medallion defaults

When Uber hit New York, there were cries about the safety of riders and the safety of pedestrians. These cries were mostly from the taxi industry, for as any New Yorker will tell you, there wasn’t a great deal of confidence in passenger and pedestrian safety the way yellow taxis are driven in New York. And as for killing an industry, the newest incarnation has its own competition, Lyft. Lyft is growing, partially due to Uber’s own missteps, but also because that is capitalism. New ways are found to do things, an industry changes, and competition helps these changes create the newest mature version of that industry. Few politicians in New York are currently arguing that Uber and Lyft have ruined our quality of life and endangered our safety. But they’re saying things like this in London…

I do understand this fight. I have definitely seen this movie before. I was a commodity futures trader screaming and yelling in trading pits in what we believed to be the most efficient path to true price discovery. And then the machines came in to take over. Many claimed that there was no way a market could effectively trade only on computer. The computer didn’t ‘understand’ the markets the way a broker did. And there would be lots of technological problems that would doom investor confidence. But the only ones truly yelling that the future was bleak if trading was computer based were the people whose livelihood was in jeopardy. I took the opportunity to learn to develop trading systems. Pro-active is I’ve found, much more effective…or in more common terms, “the best defense is a good offense.”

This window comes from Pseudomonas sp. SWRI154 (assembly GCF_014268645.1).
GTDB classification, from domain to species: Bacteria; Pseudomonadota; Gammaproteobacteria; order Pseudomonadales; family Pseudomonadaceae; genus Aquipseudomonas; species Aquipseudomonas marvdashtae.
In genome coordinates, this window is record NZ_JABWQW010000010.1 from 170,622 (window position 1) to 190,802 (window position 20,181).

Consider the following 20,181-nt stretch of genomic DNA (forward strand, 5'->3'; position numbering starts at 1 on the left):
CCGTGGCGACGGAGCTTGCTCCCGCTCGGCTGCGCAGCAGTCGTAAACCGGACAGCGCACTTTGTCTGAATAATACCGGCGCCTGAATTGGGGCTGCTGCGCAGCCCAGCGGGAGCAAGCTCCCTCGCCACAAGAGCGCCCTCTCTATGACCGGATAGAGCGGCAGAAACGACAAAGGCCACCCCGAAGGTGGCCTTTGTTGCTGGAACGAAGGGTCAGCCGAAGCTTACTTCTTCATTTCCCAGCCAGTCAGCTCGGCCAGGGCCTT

Exchange members looked for ways to fight it. But this was evolution. This was progress. And in the end, progress always wins. And those who fight it the hardest rather than accept it and find a way to work within the new order are the ones that will indeed suffer the most. And their backers are often called out for standing in the way of actually improving our daily lives. The little things. An easier way to get a ride when you need it. From where you want to where you want. Get in the way of those advances as a politician or exchange governor, and you may find yourself the one paying the price.

Uber will drive again in London. And Lyft is now looking at London as a future destination as the firm seeks expansion outside the United States. Technology has streamlined the way we hire a ride. It didn’t end up hurting more people in New York and I don’t anticipate it will in London. Or in the next city that gets a service like Uber. It’s a better mousetrap. Better mousetraps should be encouraged. It’s been said that every act of creation is at the same time an act of destruction on some level. But like trading, as long as that risk/reward balance is favorable, progress will win every time. That’s why it’s called Progress.